Objective: In this study we present historic data on adherence to and survival outcomes associated with recently introduced quality measures for the management of non–small-cell lung cancer. Methods: The National Cancer Data Base was queried to identify all patients with non–small-cell lung cancer from 1998 to 2011. Adherence to guidelines was assessed for each of 3 Commission on Cancer-defined quality measures: (1) sampling 10 regional lymph nodes at surgery; (2a) surgery within 120 days of neoadjuvant chemotherapy or, (2b) 180 days of adjuvant chemotherapy; and (3) nonsurgical primary therapy in cN2 disease. The likelihood of measure adherence and the association of measure adherence with all-cause mortality were analyzed controlling for patient, hospital, and time period characteristics. Results: Regional lymph node sampling was inadequate in 72.7% of cases. Only 28.7% began adjuvant chemotherapy within 180 days of surgery. However, 96.5% of patients who received neoadjuvant chemotherapy proceeded to surgery within 120 days and surgery was first-line treatment for cN2 disease in only 3.7% of patients. Uninsured or Medicaid status was an independent risk factor for a prolonged delay between neoadjuvant chemotherapy and surgery (odds ratio, 1.36; 95% confidence interval, 1.08-1.72) and surgery and adjuvant treatment (odds ratio, 1.92; 95% confidence interval, 1.69-2.19). Overall survival was significantly better in patients whose care conformed to quality standards for nodal sampling (measure 1), and timing of chemotherapy. Conclusions: Adherence rates for nodal sampling at the time of surgery and receipt of adjuvant chemotherapy were low. These findings highlight opportunities for improvement efforts, but more measures are needed to more broadly assess the quality of lung cancer care.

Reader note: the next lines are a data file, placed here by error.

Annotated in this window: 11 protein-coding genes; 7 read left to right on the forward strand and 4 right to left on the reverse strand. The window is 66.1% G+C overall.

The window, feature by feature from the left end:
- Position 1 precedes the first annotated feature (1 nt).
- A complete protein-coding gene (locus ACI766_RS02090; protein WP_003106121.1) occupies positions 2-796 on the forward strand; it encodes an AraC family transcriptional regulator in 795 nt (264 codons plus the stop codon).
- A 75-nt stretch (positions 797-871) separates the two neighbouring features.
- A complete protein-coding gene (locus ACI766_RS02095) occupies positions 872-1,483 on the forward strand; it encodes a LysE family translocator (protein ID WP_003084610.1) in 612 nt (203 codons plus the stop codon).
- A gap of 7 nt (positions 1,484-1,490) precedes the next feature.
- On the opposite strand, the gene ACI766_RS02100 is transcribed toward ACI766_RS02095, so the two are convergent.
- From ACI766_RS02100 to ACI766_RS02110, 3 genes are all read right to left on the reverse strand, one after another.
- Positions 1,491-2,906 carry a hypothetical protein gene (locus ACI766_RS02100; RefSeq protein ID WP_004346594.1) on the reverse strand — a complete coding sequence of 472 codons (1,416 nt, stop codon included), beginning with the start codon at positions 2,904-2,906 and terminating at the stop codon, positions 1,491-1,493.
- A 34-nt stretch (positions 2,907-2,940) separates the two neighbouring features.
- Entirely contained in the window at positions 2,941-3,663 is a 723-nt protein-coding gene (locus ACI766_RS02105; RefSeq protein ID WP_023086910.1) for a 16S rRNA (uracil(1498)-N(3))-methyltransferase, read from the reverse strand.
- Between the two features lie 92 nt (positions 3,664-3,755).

- guideline adherence
- lung cancer
ASJC Scopus subject areas
- Pulmonary and Respiratory Medicine
- Cardiology and Cardiovascular Medicine